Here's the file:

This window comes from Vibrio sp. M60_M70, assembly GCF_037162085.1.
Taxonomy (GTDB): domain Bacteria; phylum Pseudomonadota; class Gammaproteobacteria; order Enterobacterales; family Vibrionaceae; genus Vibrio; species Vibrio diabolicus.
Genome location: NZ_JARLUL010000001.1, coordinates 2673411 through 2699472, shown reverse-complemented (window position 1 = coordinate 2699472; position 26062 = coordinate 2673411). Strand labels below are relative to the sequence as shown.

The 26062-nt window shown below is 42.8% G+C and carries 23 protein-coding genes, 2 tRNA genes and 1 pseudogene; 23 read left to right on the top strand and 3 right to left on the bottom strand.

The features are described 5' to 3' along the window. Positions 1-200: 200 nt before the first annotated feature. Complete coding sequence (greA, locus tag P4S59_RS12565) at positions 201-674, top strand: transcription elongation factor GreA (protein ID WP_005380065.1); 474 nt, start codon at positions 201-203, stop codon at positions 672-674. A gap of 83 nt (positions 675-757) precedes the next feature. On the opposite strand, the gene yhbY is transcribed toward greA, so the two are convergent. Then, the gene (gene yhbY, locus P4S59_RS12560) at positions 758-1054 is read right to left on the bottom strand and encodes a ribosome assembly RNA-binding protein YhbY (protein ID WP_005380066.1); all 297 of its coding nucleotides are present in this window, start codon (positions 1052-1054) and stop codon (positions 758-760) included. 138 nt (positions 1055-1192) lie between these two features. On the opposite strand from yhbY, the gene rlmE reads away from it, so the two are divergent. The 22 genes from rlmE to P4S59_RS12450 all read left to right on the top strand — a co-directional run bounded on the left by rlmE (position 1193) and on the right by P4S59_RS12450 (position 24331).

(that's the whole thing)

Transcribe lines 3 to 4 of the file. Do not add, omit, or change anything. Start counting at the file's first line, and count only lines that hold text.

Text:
Genome location: NZ_JARLUL010000001.1, coordinates 2673411 through 2699472, shown reverse-complemented (window position 1 = coordinate 2699472; position 26062 = coordinate 2673411). Strand labels below are relative to the sequence as shown.

The 26062-nt window shown below is 42.8% G+C and carries 23 protein-coding genes, 2 tRNA genes and 1 pseudogene; 23 read left to right on the top strand and 3 right to left on the bottom strand.